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ARDF Enthusiasts Compete In USA National Championships:

from The ARRL Letter on August 10, 2017
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ARDF Enthusiasts Compete In USA National Championships:

Fifteen US-eligible competitors took home first-place awards in the just-completed 17th US National Championships of Amateur Radio Direction Finding (ARDF) in Harrison, Ohio. The competition ran from August 3 through 6 on the 4,345-acre Miami Whitewater Forest and other nearby wooded sites, and it attracted more than 80 fans of the sport -- also known as foxtailing and radio-orienteering. This year's USA Championships were combined with the 9th ARDF Championships of International Amateur Radio Union Region 2 (IARU R2 -- the Americas. The IARU establishes rules for ARDF competitions The object is always to find as many of the required transmitters as possible in the shortest amount of time, and then navigate to the finish line. Competitors may use only their own direction-finding equipment, in addition to a compass and the provided map.

Classic 80- and 2-meter competitions with up to five hidden transmitters took place on separate days. Course lengths -- from start to each required transmitter and then to the finish -- ranged from 2.8 to 7.1 kilometers (1.7 to 4.4 miles), depending on age/gender category.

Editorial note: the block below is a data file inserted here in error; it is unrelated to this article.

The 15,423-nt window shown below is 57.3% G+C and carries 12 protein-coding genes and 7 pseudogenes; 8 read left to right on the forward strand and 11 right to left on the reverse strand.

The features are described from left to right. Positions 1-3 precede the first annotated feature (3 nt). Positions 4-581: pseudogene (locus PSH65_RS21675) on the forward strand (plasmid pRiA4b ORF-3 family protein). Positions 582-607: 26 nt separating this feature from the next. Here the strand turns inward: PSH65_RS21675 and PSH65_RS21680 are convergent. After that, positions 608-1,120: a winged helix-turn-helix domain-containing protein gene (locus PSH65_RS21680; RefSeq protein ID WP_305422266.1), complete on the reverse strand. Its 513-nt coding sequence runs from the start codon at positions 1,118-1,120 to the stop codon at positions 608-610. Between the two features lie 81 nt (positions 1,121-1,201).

Two additional events took place, both on 80 meters. These included the sprint -- a shortened course with 10 transmitters and a faster transmitter cycle -- and foxoring, a combination of orienteering and foxhunting, in which participants receive maps marked with the approximate locations of a dozen very low-power transmitters to find. In all events competitors are divided into six age categories for men and five for women, with medals awarded to winners in each category. The 4 days of championship events were preceded by 3 days of informal training in other nearby parks.

According to IARU rules, US-eligible competitors must be either citizens or legal residents for at least 1 year.

Organizing and staging the championships were members of the OH-KY-IN Amateur Radio Society. Additional volunteers were members of Orienteering Cincinnati (OCIN), which also provided the event maps.

Complete results of all events in these Championships are available on the Homing In website, where there is also much more information about the growing sport of ARDF. Read more -- Thanks to Joe Moell, K0OV, ARRL Amateur Radio Direction Finding Coordinator


The ARRL Letter

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